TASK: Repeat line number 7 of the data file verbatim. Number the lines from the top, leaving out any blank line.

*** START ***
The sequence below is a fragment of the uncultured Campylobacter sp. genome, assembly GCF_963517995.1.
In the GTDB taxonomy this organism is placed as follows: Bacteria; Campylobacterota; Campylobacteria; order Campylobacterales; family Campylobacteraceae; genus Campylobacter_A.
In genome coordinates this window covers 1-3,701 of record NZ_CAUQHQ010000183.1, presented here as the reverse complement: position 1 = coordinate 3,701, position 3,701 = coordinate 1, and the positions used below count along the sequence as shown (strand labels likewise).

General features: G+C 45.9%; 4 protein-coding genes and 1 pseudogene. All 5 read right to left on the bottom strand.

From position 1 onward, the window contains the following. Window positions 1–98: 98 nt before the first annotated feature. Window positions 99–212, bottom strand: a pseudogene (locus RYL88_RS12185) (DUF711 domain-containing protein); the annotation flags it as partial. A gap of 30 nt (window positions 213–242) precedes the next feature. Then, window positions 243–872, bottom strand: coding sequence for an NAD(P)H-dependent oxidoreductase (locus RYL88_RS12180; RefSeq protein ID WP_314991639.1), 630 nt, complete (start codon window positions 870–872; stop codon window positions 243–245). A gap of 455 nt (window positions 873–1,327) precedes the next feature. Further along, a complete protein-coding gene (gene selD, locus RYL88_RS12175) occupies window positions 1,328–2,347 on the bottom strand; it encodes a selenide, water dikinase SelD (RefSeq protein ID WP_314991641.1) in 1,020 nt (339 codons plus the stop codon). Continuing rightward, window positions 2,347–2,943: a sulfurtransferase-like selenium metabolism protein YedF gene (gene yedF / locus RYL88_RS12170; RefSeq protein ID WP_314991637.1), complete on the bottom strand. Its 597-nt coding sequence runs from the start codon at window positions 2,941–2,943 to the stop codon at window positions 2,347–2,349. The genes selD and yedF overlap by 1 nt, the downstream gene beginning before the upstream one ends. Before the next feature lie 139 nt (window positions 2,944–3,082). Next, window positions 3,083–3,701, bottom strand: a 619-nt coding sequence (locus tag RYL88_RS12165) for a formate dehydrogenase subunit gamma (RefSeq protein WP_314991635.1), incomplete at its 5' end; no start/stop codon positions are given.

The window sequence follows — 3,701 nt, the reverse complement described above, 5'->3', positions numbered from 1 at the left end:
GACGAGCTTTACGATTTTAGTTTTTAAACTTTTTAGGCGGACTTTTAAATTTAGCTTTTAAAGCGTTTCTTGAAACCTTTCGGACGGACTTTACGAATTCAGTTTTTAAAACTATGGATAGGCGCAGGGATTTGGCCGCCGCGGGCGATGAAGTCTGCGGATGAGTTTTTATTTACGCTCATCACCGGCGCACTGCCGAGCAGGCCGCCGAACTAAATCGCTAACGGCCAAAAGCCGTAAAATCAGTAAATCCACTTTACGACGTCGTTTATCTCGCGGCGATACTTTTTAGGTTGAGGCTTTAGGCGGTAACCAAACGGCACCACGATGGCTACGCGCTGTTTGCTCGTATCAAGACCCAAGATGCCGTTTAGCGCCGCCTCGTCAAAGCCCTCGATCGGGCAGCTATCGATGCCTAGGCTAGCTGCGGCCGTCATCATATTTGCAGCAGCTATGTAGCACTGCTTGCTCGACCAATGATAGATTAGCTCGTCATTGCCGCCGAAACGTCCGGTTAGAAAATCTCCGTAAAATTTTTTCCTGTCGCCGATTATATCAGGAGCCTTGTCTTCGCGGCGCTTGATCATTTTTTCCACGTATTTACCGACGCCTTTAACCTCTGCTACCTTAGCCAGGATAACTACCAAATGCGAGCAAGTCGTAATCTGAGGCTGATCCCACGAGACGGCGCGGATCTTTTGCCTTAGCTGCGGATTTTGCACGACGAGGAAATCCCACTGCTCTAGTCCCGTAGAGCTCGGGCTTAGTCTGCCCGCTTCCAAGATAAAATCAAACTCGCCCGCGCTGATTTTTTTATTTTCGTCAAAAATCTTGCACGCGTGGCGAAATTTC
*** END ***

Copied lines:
GACGAGCTTTACGATTTTAGTTTTTAAACTTTTTAGGCGGACTTTTAAATTTAGCTTTTAAAGCGTTTCTTGAAACCTTTCGGACGGACTTTACGAATTCAGTTTTTAAAACTATGGATAGGCGCAGGGATTTGGCCGCCGCGGGCGATGAAGTCTGCGGATGAGTTTTTATTTACGCTCATCACCGGCGCACTGCCGAGCAGGCCGCCGAACTAAATCGCTAACGGCCAAAAGCCGTAAAATCAGTAAATCCACTTTACGACGTCGTTTATCTCGCGGCGATACTTTTTAGGTTGAGGCTTTAGGCGGTAACCAAACGGCACCACGATGGCTACGCGCTGTTTGCTCGTATCAAGACCCAAGATGCCGTTTAGCGCCGCCTCGTCAAAGCCCTCGATCGGGCAGCTATCGATGCCTAGGCTAGCTGCGGCCGTCATCATATTTGCAGCAGCTATGTAGCACTGCTTGCTCGACCAATGATAGATTAGCTCGTCATTGCCGCCGAAACGTCCGGTTAGAAAATCTCCGTAAAATTTTTTCCTGTCGCCGATTATATCAGGAGCCTTGTCTTCGCGGCGCTTGATCATTTTTTCCACGTATTTACCGACGCCTTTAACCTCTGCTACCTTAGCCAGGATAACTACCAAATGCGAGCAAGTCGTAATCTGAGGCTGATCCCACGAGACGGCGCGGATCTTTTGCCTTAGCTGCGGATTTTGCACGACGAGGAAATCCCACTGCTCTAGTCCCGTAGAGCTCGGGCTTAGTCTGCCCGCTTCCAAGATAAAATCAAACTCGCCCGCGCTGATTTTTTTATTTTCGTCAAAAATCTTGCACGCGTGGCGAAATTTC